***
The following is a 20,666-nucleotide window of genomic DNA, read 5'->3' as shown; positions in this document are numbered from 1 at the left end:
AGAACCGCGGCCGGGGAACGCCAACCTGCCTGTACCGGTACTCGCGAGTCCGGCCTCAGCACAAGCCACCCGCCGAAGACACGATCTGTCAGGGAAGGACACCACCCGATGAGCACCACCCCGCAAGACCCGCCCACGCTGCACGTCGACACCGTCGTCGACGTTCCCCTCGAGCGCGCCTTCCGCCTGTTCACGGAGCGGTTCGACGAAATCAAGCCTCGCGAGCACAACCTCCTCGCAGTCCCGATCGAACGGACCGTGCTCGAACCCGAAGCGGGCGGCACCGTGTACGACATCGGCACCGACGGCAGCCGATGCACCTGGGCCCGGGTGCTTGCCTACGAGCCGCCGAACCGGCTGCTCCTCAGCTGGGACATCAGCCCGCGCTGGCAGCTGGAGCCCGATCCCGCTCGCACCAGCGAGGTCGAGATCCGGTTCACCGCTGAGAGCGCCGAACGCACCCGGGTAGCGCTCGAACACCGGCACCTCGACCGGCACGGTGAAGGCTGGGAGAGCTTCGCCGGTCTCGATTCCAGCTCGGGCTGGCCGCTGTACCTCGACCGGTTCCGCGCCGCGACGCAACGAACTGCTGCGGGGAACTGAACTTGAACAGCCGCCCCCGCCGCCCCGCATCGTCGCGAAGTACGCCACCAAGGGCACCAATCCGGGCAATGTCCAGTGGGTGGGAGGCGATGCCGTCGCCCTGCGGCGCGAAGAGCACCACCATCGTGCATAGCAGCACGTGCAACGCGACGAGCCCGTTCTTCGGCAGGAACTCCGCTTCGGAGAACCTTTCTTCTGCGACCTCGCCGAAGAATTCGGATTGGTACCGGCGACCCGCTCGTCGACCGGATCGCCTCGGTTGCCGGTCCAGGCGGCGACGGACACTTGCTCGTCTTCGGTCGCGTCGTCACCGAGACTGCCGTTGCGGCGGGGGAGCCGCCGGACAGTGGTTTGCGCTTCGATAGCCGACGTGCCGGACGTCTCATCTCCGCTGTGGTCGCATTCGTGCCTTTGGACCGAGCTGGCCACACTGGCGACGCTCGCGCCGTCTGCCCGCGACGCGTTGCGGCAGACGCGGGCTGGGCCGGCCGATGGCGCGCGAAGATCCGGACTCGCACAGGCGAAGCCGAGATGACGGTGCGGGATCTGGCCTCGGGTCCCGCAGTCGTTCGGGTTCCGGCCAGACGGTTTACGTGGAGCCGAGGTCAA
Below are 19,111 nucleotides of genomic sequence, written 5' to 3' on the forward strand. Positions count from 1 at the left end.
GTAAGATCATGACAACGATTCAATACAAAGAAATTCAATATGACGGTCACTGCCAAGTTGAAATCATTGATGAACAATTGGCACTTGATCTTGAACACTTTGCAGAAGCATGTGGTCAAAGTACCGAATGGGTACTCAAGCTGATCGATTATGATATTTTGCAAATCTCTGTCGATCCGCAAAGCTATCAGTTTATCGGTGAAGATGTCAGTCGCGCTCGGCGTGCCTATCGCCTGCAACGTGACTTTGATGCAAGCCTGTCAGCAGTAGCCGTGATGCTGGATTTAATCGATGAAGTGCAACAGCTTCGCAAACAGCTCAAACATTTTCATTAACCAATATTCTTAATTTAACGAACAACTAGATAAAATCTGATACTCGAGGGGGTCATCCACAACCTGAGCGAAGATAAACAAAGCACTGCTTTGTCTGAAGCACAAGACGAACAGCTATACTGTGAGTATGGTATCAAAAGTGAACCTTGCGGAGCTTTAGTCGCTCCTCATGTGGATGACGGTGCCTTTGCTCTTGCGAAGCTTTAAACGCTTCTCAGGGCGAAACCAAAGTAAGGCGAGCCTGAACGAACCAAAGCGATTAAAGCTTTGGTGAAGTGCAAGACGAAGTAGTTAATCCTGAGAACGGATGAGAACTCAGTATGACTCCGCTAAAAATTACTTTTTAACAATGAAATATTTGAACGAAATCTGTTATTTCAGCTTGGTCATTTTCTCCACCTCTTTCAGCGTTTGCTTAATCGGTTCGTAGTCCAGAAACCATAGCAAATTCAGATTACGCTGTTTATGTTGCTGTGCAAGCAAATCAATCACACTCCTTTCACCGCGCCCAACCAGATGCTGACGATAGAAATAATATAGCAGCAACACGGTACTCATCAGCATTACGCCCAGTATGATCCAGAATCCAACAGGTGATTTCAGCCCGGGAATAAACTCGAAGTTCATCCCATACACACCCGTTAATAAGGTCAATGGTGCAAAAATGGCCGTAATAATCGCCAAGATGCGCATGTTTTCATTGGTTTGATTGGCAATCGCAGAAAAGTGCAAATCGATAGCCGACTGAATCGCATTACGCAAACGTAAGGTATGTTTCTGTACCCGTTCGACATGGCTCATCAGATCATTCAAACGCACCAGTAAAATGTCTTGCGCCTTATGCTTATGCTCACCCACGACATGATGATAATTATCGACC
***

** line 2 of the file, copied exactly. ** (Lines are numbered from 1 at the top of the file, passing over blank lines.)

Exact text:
AGAACCGCGGCCGGGGAACGCCAACCTGCCTGTACCGGTACTCGCGAGTCCGGCCTCAGCACAAGCCACCCGCCGAAGACACGATCTGTCAGGGAAGGACACCACCCGATGAGCACCACCCCGCAAGACCCGCCCACGCTGCACGTCGACACCGTCGTCGACGTTCCCCTCGAGCGCGCCTTCCGCCTGTTCACGGAGCGGTTCGACGAAATCAAGCCTCGCGAGCACAACCTCCTCGCAGTCCCGATCGAACGGACCGTGCTCGAACCCGAAGCGGGCGGCACCGTGTACGACATCGGCACCGACGGCAGCCGATGCACCTGGGCCCGGGTGCTTGCCTACGAGCCGCCGAACCGGCTGCTCCTCAGCTGGGACATCAGCCCGCGCTGGCAGCTGGAGCCCGATCCCGCTCGCACCAGCGAGGTCGAGATCCGGTTCACCGCTGAGAGCGCCGAACGCACCCGGGTAGCGCTCGAACACCGGCACCTCGACCGGCACGGTGAAGGCTGGGAGAGCTTCGCCGGTCTCGATTCCAGCTCGGGCTGGCCGCTGTACCTCGACCGGTTCCGCGCCGCGACGCAACGAACTGCTGCGGGGAACTGAACTTGAACAGCCGCCCCCGCCGCCCCGCATCGTCGCGAAGTACGCCACCAAGGGCACCAATCCGGGCAATGTCCAGTGGGTGGGAGGCGATGCCGTCGCCCTGCGGCGCGAAGAGCACCACCATCGTGCATAGCAGCACGTGCAACGCGACGAGCCCGTTCTTCGGCAGGAACTCCGCTTCGGAGAACCTTTCTTCTGCGACCTCGCCGAAGAATTCGGATTGGTACCGGCGACCCGCTCGTCGACCGGATCGCCTCGGTTGCCGGTCCAGGCGGCGACGGACACTTGCTCGTCTTCGGTCGCGTCGTCACCGAGACTGCCGTTGCGGCGGGGGAGCCGCCGGACAGTGGTTTGCGCTTCGATAGCCGACGTGCCGGACGTCTCATCTCCGCTGTGGTCGCATTCGTGCCTTTGGACCGAGCTGGCCACACTGGCGACGCTCGCGCCGTCTGCCCGCGACGCGTTGCGGCAGACGCGGGCTGGGCCGGCCGATGGCGCGCGAAGATCCGGACTCGCACAGGCGAAGCCGAGATGACGGTGCGGGATCTGGCCTCGGGTCCCGCAGTCGTTCGGGTTCCGGCCAGACGGTTTACGTGGAGCCGAGGTCAA